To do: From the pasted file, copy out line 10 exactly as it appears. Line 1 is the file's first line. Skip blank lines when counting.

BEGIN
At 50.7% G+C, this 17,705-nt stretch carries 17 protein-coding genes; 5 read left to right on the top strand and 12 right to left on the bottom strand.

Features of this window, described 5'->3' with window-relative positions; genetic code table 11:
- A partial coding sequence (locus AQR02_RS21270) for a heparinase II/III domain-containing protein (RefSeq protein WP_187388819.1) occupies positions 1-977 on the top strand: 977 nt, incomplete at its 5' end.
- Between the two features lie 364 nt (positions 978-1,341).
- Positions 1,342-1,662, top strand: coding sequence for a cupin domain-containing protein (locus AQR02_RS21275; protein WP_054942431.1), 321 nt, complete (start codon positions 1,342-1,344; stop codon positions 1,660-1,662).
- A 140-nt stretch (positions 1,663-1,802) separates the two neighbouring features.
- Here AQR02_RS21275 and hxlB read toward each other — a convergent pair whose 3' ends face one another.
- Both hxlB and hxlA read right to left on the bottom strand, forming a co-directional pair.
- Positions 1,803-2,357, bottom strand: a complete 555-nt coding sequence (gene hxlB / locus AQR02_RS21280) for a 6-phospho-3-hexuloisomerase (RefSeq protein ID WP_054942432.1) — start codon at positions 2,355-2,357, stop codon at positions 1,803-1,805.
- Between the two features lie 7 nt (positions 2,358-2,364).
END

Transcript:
- Between the two features lie 7 nt (positions 2,358-2,364).